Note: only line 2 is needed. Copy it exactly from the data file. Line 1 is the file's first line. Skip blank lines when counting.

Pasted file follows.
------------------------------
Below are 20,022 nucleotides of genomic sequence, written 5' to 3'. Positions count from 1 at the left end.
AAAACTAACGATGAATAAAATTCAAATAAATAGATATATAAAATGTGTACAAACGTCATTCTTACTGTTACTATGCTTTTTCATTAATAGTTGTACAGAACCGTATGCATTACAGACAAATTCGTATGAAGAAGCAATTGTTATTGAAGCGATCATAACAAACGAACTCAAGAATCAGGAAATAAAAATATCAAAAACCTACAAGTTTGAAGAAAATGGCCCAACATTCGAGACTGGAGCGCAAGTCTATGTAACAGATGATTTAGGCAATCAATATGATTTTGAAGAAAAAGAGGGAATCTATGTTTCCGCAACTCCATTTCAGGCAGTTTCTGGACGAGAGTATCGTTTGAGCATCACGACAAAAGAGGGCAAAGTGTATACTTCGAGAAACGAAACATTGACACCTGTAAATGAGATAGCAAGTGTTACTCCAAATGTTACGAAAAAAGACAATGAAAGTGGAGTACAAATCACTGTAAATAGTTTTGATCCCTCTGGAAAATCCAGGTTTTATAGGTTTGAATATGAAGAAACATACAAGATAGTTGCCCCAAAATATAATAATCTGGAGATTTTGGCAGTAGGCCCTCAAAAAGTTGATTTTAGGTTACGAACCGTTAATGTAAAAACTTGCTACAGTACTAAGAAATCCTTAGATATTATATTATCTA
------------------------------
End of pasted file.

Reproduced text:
AAAACTAACGATGAATAAAATTCAAATAAATAGATATATAAAATGTGTACAAACGTCATTCTTACTGTTACTATGCTTTTTCATTAATAGTTGTACAGAACCGTATGCATTACAGACAAATTCGTATGAAGAAGCAATTGTTATTGAAGCGATCATAACAAACGAACTCAAGAATCAGGAAATAAAAATATCAAAAACCTACAAGTTTGAAGAAAATGGCCCAACATTCGAGACTGGAGCGCAAGTCTATGTAACAGATGATTTAGGCAATCAATATGATTTTGAAGAAAAAGAGGGAATCTATGTTTCCGCAACTCCATTTCAGGCAGTTTCTGGACGAGAGTATCGTTTGAGCATCACGACAAAAGAGGGCAAAGTGTATACTTCGAGAAACGAAACATTGACACCTGTAAATGAGATAGCAAGTGTTACTCCAAATGTTACGAAAAAAGACAATGAAAGTGGAGTACAAATCACTGTAAATAGTTTTGATCCCTCTGGAAAATCCAGGTTTTATAGGTTTGAATATGAAGAAACATACAAGATAGTTGCCCCAAAATATAATAATCTGGAGATTTTGGCAGTAGGCCCTCAAAAAGTTGATTTTAGGTTACGAACCGTTAATGTAAAAACTTGCTACAGTACTAAGAAATCCTTAGATATTATATTATCTA